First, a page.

Sun. Feb. 5, 2016:
I woke up at 9am to the temptation of Doritos and the thought of getting a latte from the Starbucks downstairs. The smoked butterscotch latte was only ok, but definitely better than the in-room coffee. There was nothing on TV except for the newest iteration of Scooby-Doo, and Brent was still at the gym running. Meanwhile outside looked like a snow globe.
We started the day out at Paillard bakery. On the way there the church bells were ringing and echoing off the buildings, combined with the snow it was a very nice effect. Paillard was a similar chain to Panera Bread but a thousand times better. There were two separate lines for sandwiches and for pastries so we split up. Brent had wanted a chocolate croissant, but I could not see everything in the display cases so I got him the first chocolate pastry I saw, a chocolate pastry braid. I had a pastry with raspberry jam. At the last minute I could not resist ordering macarons, besides there was a maple flavoured one. I had to. The macarons were good but a little bit dense for my liking. The pastry was fresh and delicious. I couldn’t open the screw-off top on my Boylan’s soda so I put it in my purse for drinking later in the hotel when I could pry it off with a bottle opener.
We walked back to Bonhomme’s Ice Palace because the brochure said he would there for a photo op. We cut through the kiddie section of Carnaval and via the passageway through the fortification wall to get there. There were lots of people milling about, but the ice bar was surprisingly not that busy- probably because it was just before noon. We caught a glimpse of Bonhomme but it turns out you had to line up to get a photo with him and they were winding down. I had always pictured it as Bonhomme just wandering around the various Carnaval sites and waving to people, not a 30 minute appearance behind a velvet rope. It was a bit disappointing.
Our timing could not have been more perfect. The ice canoe race was at 12:30 and we had just enough time to walk over to the site. I was not enjoying going down the steep hills and stairs, they were icy and scary. I slowly inched my way down a steep curving hill, desperately holding onto the handrail. Apparently a lady with a cane and a child passed me but I paid them no mind, I was not about to wipe out on ice. On the way we noticed a small alley on the side with lots of little shops and we noted it for later on our way back. We also passed by one of the other pubs that we had found on Google and we added it to our afternoon plans.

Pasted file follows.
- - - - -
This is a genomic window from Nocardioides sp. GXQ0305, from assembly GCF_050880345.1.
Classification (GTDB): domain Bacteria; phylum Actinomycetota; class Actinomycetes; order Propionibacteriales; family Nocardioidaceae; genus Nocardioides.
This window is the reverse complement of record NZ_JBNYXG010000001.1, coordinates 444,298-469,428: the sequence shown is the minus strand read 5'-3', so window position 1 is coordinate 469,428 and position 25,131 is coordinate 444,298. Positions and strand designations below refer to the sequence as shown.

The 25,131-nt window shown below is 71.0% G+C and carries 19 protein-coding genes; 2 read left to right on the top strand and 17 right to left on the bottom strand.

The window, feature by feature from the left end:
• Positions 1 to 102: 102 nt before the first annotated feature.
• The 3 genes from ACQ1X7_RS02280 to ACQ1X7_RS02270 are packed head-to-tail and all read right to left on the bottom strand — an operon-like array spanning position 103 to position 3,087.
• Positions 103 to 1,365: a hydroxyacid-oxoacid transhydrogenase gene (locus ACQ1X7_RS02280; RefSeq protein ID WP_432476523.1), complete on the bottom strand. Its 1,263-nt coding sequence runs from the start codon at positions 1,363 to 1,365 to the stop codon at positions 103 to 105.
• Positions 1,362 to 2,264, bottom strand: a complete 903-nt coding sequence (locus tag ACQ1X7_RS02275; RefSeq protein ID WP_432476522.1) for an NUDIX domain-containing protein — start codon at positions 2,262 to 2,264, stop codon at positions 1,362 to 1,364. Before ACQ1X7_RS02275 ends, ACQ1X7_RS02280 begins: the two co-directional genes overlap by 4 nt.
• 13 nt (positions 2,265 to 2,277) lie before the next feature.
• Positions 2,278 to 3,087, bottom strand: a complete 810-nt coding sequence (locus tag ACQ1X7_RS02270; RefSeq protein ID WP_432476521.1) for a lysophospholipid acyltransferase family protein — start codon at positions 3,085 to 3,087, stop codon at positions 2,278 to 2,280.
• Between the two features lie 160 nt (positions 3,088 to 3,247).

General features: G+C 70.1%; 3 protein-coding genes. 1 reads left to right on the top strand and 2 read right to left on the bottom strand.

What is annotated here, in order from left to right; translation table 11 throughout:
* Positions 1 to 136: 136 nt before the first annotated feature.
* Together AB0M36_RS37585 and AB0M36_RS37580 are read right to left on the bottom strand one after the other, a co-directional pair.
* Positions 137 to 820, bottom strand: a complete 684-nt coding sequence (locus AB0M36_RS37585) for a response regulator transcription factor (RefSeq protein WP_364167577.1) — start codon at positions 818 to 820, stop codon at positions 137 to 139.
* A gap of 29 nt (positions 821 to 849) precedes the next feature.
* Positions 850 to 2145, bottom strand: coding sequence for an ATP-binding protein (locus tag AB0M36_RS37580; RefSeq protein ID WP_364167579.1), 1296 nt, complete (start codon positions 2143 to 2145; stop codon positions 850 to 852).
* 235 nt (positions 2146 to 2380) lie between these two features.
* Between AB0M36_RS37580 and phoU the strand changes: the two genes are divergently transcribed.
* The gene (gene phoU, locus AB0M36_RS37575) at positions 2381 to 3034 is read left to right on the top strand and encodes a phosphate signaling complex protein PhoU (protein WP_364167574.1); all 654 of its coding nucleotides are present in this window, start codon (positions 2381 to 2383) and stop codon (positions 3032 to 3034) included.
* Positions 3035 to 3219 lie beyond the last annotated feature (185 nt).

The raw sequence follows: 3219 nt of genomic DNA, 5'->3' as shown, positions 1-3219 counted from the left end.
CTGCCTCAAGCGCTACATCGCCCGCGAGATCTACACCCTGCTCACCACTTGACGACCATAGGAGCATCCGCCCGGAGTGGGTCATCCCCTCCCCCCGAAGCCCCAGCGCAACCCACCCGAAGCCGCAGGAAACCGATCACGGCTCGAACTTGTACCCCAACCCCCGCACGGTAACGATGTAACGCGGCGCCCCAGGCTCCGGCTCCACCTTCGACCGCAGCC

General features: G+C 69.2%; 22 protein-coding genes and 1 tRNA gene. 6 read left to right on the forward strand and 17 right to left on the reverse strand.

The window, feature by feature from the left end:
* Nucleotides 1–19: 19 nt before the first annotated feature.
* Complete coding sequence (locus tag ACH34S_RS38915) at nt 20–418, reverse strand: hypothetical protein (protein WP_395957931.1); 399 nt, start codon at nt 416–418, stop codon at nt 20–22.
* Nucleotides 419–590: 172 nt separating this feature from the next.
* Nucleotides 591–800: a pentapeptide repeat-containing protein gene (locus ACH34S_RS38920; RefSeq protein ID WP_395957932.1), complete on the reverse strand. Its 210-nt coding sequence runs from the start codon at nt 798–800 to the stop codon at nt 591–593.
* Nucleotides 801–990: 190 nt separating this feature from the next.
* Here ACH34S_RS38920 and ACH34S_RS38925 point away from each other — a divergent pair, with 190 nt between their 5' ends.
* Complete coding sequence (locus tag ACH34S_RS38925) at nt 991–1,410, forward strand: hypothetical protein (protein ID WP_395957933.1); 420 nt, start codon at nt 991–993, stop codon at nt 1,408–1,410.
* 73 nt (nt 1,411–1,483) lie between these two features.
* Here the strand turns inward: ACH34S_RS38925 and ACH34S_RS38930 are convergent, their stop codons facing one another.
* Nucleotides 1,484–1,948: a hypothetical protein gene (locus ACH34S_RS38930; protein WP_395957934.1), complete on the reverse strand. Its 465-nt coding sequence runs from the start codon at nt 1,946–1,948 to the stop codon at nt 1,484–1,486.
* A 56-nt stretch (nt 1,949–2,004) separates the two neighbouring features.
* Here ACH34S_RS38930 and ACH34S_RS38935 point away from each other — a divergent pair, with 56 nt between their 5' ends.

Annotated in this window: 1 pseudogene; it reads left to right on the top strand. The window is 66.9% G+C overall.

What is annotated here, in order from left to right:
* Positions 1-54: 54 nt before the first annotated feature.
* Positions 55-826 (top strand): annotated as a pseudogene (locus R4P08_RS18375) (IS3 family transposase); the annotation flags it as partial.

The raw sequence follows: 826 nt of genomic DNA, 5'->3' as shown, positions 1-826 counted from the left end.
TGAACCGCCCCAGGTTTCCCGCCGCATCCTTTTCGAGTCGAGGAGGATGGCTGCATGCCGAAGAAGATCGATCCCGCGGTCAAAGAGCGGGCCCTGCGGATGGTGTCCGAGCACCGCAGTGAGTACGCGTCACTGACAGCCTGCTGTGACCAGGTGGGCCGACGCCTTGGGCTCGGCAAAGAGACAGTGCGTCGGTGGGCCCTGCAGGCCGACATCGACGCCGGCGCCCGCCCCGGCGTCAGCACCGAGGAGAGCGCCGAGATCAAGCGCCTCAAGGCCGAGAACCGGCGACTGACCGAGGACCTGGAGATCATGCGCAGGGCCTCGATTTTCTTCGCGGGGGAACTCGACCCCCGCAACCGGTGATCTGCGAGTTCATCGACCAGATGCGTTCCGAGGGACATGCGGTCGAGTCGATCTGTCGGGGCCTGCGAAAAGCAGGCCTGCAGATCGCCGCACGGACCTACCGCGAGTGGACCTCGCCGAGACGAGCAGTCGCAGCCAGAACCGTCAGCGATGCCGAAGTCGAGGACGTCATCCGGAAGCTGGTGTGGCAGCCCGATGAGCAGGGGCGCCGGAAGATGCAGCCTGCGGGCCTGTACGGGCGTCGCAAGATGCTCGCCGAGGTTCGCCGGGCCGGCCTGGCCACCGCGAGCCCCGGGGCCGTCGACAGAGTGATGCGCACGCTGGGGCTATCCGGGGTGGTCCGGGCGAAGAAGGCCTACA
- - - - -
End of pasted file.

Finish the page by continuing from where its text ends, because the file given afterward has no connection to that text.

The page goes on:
We got to the river and it was already so crowded but we were not even near the official start site. As we got closer the crowds grew bigger. We stopped to look at the ice floes but they were moving so fast it actually made me nauseous. As got closer to the start site we could now hear the announcer. We had no idea what he was saying but the excitement was growing, the race was starting soon. I was more excited by all the dogs I was seeing, it was a great day for dog-watching. Even Bonhomme was there, albeit in the announcer’s booth, to kick off the race. We had mistakenly thought that the race was down river, making the crowds on the other side of the river look like idiots. Turns out we were wrong, the race was across the river, oops. It was ridiculous to watch as the canoes plowed into the ice and the racers had to get out and push the canoe along the ice until they got to a clear spot. All the while the current was pushing them downriver. It was crazy. In the end we had no idea who won. It was however less ridiculous than I had imagined. I linked the words ice and canoe in my head and I was picturing people racing in canoes made of ice.
After the second race set off we left, it was much the same as the first and again we had no idea who was winning. We walked around some of the pretty little side streets of the lower half of the city. Eventually we made our way back to the little promenade we had walked by earlier. On our way to Uncle Antoine’s pub we stopped at a mystery doors booth which was part of the Comedy Festival site. I was not amused. One door was an upside down bathroom, one was a wall and one had a funhouse mirror. I didn’t get it at all. Brent was tempted to have a fireside beer, but the thinking went that the beer selection at the bar would be better. On the way to the pub we stopped in at a cider store. It was my kind of heaven, I ended up getting a small bottle of Le Pedneault cherry flavoured cider, made in Quebec, of course.